Journal Watch

  • Late CKD Options Education Affects PD Selection

    Analysis of data from 355 people at one center found that those who received CKD options education while their eGFRs were higher were more likely to choose PD. Other factors such as gender, poverty, or living alone were not associated with PD choice.

    Read the abstract » | (added 2022-08-11)

    Tags: CKD Options, RRT Education Timing, Patient Education PD, Peritoneal Dialysis, Dialysis Choice

  • Too-high OR Too-low LDL Cholesterol and Survival on PD

    A retrospective study in China looked at data from 3,565 people starting PD from 2005 to 2020. Both higher and lower levels of LDL-C were linked with higher all-cause and cardiovascular mortality. Malnutrition and low LDL-C was especially risky.

    Read the abstract » | (added 2022-08-11)

    Tags: PD, LDL C, Cardiovascular Mortality, All cause Mortality, Malnutrition

  • Meta-analysis: Buttonhole vs. Rope Ladder Cannulation

    Buttonhole cannulation with blunt needles can make home hemodialysis more appealing. A new systematic review and meta-analysis of 15 well-designed studies found that Buttonhole cannulation significantly reduced aneurysms, stenosis, blood clots, and bruising—with no difference in infection.

    Read the abstract » | (added 2022-08-11)

    Tags: Buttonhole Cannulation, Blunt Needles, Rope ladder Cannulation, Arteriovenous Fistula Puncture Techniques

  • Healthcare System Factors in Home Modality Choice

    A Midwest interview study was conducted with 40 people, half doing standard in-center HD. Access to and engagement in healthcare prior to nephrology care and after dialysis start had an impact on patients’ awareness of their CKD, its progression, and dialysis options—and most had been passive during decision-making. Level of fatigue, treatment schedule, and access problems affected satisfaction.

    Read the abstract » | (added 2022-08-11)

    Tags: Standard In center HD, CKD Progression, Dialysis Options, Shared Decision making

  • Safety and Efficacy of Wearable PD

    The automated wearable artificial kidney (AWAK) uses sorbent technology. In a pilot study done in Singapore, patients used the AWAK for 72 hours and were followed up for a month. Among the 15 patients who took part, the AWAK had to be altered to fix blocked flows, but no serious adverse events occurred. Abdominal pain (60%) and bloating (47%) were reported.

    Read the abstract » | (added 2022-07-13)

    Tags: Peritoneal Dialysis, Automated Wearable Artificial Kidney, AWAK, Sorbent Technology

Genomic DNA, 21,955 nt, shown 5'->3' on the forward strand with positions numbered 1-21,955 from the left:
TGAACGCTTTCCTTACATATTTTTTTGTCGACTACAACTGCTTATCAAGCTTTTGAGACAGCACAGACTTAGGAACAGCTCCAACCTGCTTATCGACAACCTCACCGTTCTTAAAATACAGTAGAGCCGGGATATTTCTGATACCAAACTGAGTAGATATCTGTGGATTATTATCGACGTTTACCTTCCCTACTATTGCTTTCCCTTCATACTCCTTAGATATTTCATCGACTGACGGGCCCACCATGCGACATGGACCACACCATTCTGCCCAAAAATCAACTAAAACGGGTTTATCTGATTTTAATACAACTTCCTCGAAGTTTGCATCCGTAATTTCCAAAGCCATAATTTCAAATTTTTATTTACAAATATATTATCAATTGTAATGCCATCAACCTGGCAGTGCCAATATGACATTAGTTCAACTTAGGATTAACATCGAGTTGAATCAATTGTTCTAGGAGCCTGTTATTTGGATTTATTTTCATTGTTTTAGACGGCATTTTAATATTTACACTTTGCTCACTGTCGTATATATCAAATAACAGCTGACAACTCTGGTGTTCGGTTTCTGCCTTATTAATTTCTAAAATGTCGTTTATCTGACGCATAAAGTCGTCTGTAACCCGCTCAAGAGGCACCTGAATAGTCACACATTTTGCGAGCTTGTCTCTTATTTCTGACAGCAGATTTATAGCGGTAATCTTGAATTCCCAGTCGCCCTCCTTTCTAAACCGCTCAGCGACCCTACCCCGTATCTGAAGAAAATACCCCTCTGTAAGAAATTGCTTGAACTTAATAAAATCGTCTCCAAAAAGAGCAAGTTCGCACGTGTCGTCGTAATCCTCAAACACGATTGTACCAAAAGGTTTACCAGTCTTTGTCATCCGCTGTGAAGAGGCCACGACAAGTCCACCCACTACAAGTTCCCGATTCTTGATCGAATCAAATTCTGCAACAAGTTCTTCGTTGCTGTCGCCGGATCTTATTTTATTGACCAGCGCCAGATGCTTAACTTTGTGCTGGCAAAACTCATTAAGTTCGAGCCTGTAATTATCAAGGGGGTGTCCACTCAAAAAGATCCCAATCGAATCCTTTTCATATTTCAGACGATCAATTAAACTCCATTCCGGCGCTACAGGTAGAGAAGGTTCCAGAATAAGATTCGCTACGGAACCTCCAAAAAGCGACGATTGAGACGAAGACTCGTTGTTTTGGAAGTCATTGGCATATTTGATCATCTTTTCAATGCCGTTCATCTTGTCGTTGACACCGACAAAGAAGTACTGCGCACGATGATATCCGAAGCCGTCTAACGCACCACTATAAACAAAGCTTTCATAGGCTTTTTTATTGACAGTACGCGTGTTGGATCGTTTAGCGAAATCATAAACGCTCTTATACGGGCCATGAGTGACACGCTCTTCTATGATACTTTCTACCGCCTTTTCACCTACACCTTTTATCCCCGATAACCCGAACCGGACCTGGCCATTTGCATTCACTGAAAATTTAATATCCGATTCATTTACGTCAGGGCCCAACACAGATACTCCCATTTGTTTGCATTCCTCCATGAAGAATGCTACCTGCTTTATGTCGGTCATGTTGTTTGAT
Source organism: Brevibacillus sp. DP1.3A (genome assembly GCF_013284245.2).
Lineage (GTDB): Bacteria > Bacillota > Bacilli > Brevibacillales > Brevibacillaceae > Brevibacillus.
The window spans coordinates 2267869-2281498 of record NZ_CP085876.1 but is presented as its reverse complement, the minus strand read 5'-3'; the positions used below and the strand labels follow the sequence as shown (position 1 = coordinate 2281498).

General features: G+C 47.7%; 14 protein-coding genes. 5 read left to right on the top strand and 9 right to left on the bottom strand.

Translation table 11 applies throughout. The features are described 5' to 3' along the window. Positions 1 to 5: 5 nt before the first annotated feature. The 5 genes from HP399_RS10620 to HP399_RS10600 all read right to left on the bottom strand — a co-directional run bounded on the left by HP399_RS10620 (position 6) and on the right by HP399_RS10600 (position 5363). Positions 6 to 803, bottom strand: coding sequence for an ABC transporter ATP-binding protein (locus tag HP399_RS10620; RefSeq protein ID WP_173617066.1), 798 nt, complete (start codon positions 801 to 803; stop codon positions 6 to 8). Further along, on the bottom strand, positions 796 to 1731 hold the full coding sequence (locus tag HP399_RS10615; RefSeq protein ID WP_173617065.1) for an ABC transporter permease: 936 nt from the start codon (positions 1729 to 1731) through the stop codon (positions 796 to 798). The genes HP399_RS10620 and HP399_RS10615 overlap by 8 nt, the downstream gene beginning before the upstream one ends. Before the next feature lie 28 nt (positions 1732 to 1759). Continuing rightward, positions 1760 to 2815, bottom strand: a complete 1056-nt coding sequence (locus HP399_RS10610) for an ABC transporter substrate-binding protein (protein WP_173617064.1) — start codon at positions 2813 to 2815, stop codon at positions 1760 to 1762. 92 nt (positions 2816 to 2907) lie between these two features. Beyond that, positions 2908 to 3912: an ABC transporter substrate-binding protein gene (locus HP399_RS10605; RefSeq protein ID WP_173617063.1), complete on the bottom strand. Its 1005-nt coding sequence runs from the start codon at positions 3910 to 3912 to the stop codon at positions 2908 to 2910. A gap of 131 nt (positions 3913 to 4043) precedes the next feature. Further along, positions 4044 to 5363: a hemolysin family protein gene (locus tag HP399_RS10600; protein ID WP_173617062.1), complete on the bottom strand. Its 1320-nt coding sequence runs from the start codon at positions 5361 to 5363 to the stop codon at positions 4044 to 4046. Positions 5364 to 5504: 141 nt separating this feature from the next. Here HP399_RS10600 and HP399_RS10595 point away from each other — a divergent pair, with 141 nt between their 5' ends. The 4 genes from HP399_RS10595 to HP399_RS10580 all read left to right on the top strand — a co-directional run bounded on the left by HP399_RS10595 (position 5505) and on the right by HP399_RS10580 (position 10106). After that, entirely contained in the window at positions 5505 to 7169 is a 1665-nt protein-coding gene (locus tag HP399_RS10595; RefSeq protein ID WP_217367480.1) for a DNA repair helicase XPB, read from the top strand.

• Home Dialysis Associated with Higher Patient Activation

    Increased patient activation is linked with better health outcomes. Among 182 people starting dialysis who took the Patient Activation Measure (PAM) survey at month 1 and month 4, those who did home dialysis tended to have higher PAM scores than those who did in-center treatments.

    Read the abstract » | (added 2022-07-13)

    Tags: Patient Activation, Health Outcomes, Dialysis, Patient Activation Measure, PAM, Home Dialysis

  • Structured CKD Education More Than Tripled Uptake of Home Therapies

    In a matched retrospective cohort study, 2,398 CKD patients who attended a single 90-minute education program were pair-matched with others who did not. Compared to controls, those who attended the session were significantly more likely to be doing home dialysis (38.5% vs. 12.6%) and to be using a permanent access (57.9% vs. 33.8%). Hospitalization rates were 38% lower as well, and education-attendees had lower first-year mortality.

    Read the abstract » | (added 2022-07-13)

    Tags: CKD, Education Program, Home Dialysis, Permanent Access, Hospitalization Rates, First year Mortality

  • Prospective Cohort Study of Urgent-start APD

    Can automated PD be used for urgent-start dialysis? A study from China enrolled 68 people who needed to start treatment urgently and did either APD (52.9%) or HD. After following for an average of 20.1 months, the APD group had “significantly fewer short-term dialysis-related complications,” and lower hospital costs. Both groups had similar technique survival, infection rates, and patient survival.

    Read the abstract » | (added 2022-07-13)

    Tags: Automated Peritoneal Dialysis, Cost effectiveness, End stage Renal Disease, Esrd, Urgent start

  • Spiritual Well-being and PD Outcomes

    The Peritoneal Dialysis Outcomes and Practice Patterns (PDOPPS) study has looked at whether spiritual well-being (SWB) affects PD outcomes, using a survey of SWB and SF-12 results. Among 529 people on PD who completed the surveys, 70% had moderate or higher SWB scores, which were positively correlated with higher physical and mental functioning and burden of kidney disease scores, and linked with less likelihood of depression.

    Read the abstract » | (added 2022-07-13)

    Tags: Peritoneal Dialysis Outcomes, PDOPPS, Spiritual Well being, SWB

  • Fatigue at PD Start Linked with Higher Mortality

    A PLOS One study compared 4,285 incident PD patients who completed a KDQOL-SF vitality scale from Brazil (1,388) and the U.S. (2,897) from 2004 to 2011. Lower vitality scores after 90 days of PD were linked with a higher risk of mortality in both countries

    Read the abstract » | (added 2022-07-13)

    Tags: Fatigue, Incident Peritoneal Dialysis, Vitality, Mortality